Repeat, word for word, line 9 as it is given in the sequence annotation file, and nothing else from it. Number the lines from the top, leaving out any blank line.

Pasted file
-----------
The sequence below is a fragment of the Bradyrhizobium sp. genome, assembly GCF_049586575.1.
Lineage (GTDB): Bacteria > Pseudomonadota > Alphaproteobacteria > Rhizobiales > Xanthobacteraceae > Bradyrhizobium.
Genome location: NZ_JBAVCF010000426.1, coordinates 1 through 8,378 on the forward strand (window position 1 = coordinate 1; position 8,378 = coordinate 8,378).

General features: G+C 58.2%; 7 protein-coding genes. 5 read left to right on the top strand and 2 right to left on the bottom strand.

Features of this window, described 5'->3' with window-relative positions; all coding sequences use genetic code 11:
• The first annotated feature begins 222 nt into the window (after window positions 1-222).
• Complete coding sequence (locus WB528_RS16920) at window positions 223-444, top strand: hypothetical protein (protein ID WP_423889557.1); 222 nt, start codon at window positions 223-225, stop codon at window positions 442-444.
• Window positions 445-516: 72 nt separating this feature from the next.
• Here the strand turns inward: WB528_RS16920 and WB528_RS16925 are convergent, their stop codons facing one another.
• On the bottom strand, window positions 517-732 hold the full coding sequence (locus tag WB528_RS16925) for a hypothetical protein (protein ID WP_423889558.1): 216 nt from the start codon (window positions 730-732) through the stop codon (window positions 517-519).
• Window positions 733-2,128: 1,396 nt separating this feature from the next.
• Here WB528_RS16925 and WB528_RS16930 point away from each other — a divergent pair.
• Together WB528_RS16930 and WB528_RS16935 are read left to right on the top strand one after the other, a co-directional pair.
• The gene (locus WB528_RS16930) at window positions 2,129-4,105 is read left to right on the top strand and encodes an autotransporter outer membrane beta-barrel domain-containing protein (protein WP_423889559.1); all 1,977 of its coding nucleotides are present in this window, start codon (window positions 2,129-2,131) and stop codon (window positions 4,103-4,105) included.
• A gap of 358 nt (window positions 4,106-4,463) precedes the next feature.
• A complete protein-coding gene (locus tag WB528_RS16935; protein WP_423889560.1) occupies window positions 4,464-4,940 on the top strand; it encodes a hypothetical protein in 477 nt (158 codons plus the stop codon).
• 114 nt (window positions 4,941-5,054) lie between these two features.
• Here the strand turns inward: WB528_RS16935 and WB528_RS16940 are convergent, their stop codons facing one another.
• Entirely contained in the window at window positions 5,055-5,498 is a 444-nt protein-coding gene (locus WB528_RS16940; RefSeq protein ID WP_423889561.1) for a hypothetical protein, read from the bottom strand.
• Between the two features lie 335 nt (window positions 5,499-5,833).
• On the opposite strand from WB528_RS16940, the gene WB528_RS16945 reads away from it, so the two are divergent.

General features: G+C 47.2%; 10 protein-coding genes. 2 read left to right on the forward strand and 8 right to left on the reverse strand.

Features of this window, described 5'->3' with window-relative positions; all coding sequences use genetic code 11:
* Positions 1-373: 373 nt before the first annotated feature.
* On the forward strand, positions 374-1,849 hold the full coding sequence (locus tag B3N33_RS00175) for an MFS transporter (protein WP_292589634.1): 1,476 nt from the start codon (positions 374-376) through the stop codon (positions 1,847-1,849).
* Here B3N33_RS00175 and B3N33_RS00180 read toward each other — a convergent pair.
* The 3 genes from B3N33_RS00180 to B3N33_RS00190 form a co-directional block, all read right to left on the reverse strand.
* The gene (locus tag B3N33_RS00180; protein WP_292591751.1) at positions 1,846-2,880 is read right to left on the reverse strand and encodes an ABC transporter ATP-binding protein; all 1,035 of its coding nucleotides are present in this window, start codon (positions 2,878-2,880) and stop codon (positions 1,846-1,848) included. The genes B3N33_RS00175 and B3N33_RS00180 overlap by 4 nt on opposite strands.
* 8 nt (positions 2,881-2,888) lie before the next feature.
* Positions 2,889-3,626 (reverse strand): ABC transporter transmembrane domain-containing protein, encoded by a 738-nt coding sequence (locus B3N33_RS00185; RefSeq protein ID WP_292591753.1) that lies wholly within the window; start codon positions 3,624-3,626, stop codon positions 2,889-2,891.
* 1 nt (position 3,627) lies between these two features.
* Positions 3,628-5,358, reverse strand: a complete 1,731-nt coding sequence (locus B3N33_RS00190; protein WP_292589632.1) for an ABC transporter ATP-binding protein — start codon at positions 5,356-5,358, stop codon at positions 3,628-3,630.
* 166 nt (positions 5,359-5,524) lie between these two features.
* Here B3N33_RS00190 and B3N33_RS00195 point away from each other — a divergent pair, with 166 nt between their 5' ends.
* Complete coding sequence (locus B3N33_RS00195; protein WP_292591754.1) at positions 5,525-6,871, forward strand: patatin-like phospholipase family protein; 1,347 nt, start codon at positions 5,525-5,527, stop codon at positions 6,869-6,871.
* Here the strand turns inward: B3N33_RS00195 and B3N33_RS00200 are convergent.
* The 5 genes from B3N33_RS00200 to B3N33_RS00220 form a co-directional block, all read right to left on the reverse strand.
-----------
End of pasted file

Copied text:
• Here the strand turns inward: WB528_RS16920 and WB528_RS16925 are convergent, their stop codons facing one another.